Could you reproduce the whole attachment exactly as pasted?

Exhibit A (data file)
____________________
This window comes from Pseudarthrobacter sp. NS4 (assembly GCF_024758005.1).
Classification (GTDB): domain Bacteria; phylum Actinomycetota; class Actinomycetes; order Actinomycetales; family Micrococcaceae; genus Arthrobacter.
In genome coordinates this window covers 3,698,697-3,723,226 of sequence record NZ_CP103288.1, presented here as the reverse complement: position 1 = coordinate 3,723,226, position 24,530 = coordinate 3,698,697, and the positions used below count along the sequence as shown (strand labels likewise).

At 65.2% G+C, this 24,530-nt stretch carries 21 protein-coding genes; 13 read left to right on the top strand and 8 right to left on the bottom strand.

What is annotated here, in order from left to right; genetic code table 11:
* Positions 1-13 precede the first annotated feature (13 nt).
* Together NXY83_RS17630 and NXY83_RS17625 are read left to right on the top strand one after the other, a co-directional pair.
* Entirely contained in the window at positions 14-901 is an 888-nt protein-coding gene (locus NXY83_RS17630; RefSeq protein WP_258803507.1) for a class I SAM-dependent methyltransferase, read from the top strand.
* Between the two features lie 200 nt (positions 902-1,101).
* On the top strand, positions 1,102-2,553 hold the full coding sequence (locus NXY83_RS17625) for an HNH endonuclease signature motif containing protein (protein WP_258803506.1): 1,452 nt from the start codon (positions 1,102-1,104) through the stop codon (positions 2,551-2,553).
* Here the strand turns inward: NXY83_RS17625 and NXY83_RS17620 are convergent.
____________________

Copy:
This window comes from Pseudarthrobacter sp. NS4 (assembly GCF_024758005.1).
Classification (GTDB): domain Bacteria; phylum Actinomycetota; class Actinomycetes; order Actinomycetales; family Micrococcaceae; genus Arthrobacter.
In genome coordinates this window covers 3,698,697-3,723,226 of sequence record NZ_CP103288.1, presented here as the reverse complement: position 1 = coordinate 3,723,226, position 24,530 = coordinate 3,698,697, and the positions used below count along the sequence as shown (strand labels likewise).

At 65.2% G+C, this 24,530-nt stretch carries 21 protein-coding genes; 13 read left to right on the top strand and 8 right to left on the bottom strand.

What is annotated here, in order from left to right; genetic code table 11:
* Positions 1-13 precede the first annotated feature (13 nt).
* Together NXY83_RS17630 and NXY83_RS17625 are read left to right on the top strand one after the other, a co-directional pair.
* Entirely contained in the window at positions 14-901 is an 888-nt protein-coding gene (locus NXY83_RS17630; RefSeq protein WP_258803507.1) for a class I SAM-dependent methyltransferase, read from the top strand.
* Between the two features lie 200 nt (positions 902-1,101).
* On the top strand, positions 1,102-2,553 hold the full coding sequence (locus NXY83_RS17625) for an HNH endonuclease signature motif containing protein (protein WP_258803506.1): 1,452 nt from the start codon (positions 1,102-1,104) through the stop codon (positions 2,551-2,553).
* Here the strand turns inward: NXY83_RS17625 and NXY83_RS17620 are convergent.